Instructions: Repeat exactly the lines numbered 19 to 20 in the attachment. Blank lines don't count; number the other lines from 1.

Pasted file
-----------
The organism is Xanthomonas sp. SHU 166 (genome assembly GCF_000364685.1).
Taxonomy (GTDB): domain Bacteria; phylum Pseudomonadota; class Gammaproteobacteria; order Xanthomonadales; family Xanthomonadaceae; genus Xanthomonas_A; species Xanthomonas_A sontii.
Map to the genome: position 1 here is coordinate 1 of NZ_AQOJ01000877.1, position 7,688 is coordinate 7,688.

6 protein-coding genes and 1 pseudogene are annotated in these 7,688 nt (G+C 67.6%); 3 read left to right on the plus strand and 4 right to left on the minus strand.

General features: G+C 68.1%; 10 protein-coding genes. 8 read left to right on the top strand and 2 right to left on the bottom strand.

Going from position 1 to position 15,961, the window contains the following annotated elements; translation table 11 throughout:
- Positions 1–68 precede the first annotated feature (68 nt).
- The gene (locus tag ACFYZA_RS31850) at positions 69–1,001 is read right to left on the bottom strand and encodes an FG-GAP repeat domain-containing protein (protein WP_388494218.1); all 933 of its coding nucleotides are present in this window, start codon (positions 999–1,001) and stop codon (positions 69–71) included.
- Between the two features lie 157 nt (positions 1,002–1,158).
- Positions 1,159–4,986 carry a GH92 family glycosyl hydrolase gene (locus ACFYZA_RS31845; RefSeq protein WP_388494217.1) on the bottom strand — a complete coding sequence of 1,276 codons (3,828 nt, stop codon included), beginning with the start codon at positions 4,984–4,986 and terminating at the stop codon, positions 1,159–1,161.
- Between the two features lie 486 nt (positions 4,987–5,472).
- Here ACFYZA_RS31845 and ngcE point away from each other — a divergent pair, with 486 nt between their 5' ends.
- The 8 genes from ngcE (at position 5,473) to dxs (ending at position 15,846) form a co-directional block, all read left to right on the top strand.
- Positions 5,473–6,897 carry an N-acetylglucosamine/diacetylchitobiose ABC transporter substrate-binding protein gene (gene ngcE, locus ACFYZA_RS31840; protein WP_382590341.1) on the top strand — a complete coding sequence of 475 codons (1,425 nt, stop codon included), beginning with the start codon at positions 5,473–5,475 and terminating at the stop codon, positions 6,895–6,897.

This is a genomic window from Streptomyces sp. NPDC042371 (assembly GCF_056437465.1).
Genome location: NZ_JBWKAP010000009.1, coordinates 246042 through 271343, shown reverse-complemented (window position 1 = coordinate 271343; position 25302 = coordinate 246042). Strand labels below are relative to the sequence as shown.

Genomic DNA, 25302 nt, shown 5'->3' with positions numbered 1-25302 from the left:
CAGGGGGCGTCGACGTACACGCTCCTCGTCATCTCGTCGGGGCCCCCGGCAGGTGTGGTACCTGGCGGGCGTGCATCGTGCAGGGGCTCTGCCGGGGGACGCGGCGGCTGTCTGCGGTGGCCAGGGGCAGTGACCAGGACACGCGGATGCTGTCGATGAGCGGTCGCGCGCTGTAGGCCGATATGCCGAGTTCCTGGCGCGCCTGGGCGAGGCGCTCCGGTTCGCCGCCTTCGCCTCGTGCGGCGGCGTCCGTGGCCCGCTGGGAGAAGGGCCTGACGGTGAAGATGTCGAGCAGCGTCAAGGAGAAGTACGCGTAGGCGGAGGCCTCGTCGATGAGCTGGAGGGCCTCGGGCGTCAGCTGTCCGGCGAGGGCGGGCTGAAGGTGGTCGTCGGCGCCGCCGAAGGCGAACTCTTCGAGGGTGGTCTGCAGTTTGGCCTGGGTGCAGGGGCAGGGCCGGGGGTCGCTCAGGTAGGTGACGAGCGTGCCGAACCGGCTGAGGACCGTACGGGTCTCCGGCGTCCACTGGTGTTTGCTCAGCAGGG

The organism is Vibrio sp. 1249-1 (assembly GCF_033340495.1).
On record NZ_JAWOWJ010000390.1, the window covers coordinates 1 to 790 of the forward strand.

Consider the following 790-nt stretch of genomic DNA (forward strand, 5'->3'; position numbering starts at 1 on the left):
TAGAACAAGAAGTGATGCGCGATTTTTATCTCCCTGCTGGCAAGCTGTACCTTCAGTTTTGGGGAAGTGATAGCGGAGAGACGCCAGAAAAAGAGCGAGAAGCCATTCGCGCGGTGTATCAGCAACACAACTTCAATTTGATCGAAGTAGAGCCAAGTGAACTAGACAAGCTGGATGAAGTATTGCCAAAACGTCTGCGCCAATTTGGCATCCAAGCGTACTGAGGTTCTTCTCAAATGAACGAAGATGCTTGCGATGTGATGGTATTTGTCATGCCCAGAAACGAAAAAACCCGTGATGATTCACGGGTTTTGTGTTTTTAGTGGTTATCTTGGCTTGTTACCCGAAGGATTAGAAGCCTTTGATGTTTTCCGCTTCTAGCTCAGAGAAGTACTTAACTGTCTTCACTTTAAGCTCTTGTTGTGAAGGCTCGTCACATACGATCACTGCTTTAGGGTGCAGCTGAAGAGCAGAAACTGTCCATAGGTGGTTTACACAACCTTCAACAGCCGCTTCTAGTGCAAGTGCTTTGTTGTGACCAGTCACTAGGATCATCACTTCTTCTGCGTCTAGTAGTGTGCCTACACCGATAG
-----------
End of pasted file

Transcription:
The organism is Vibrio sp. 1249-1 (assembly GCF_033340495.1).
On record NZ_JAWOWJ010000390.1, the window covers coordinates 1 to 790 of the forward strand.